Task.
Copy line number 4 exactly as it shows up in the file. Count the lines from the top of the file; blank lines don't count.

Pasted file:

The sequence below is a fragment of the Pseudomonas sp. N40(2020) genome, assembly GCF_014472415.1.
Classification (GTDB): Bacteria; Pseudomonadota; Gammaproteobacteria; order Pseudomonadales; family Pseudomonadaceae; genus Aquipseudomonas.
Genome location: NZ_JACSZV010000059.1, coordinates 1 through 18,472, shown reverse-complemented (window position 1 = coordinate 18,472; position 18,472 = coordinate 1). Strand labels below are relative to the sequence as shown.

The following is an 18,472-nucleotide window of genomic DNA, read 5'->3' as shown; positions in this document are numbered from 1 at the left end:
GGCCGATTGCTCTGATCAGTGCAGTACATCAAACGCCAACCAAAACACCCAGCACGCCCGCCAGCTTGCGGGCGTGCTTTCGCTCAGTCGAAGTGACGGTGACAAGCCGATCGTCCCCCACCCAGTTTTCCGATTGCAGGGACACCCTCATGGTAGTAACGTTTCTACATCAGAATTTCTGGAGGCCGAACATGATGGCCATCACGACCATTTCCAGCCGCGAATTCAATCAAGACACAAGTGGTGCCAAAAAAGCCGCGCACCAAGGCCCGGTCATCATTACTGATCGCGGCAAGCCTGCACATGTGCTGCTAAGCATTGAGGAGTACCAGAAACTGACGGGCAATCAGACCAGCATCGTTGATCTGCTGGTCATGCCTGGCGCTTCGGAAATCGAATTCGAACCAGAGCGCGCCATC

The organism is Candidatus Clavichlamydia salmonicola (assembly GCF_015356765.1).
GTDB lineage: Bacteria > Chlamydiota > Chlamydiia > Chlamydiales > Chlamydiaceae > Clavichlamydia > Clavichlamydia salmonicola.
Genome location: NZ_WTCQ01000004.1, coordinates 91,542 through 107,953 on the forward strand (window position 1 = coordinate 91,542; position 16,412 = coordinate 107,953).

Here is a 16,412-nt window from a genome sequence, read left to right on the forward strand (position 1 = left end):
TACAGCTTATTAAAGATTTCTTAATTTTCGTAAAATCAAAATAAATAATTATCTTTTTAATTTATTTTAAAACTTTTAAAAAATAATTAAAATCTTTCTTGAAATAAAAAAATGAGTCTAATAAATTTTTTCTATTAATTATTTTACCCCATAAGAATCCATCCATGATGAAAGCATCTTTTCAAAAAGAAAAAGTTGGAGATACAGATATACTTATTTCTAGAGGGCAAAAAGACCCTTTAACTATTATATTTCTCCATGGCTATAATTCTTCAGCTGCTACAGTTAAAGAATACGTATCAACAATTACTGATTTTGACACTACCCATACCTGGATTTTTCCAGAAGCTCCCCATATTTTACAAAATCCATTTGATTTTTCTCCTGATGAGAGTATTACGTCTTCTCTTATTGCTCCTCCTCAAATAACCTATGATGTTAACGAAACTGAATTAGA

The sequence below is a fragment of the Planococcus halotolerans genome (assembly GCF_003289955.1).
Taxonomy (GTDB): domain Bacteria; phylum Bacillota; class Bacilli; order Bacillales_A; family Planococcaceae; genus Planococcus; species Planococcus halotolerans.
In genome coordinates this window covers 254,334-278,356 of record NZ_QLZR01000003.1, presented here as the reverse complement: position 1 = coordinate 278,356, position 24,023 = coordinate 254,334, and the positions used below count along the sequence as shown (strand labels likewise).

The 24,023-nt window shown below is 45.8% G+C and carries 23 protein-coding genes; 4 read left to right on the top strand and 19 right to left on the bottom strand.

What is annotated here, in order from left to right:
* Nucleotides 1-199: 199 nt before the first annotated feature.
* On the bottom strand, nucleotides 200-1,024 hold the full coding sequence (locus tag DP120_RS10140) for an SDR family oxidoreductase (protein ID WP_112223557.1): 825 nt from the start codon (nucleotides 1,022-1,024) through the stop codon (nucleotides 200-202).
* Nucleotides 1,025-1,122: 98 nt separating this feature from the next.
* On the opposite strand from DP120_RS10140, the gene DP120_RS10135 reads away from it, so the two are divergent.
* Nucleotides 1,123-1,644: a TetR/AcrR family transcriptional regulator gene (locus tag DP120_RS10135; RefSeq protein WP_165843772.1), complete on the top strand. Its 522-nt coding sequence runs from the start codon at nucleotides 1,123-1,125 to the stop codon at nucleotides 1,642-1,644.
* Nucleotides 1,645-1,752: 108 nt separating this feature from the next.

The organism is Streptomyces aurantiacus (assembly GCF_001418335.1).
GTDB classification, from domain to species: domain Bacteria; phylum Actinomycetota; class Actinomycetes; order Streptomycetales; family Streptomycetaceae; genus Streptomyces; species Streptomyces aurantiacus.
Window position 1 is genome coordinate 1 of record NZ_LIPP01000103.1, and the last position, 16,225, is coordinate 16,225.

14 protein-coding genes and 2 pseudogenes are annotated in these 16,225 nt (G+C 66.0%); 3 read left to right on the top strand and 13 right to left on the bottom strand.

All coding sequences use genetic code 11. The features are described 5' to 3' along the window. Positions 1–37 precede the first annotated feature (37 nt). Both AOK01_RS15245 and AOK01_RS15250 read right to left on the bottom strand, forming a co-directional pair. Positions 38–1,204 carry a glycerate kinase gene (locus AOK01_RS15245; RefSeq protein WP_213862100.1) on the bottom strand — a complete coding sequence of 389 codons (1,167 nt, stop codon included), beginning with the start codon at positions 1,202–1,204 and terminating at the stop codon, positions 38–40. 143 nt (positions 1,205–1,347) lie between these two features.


The following is an 18,472-nucleotide window of genomic DNA, read 5'->3' as shown; positions in this document are numbered from 1 at the left end: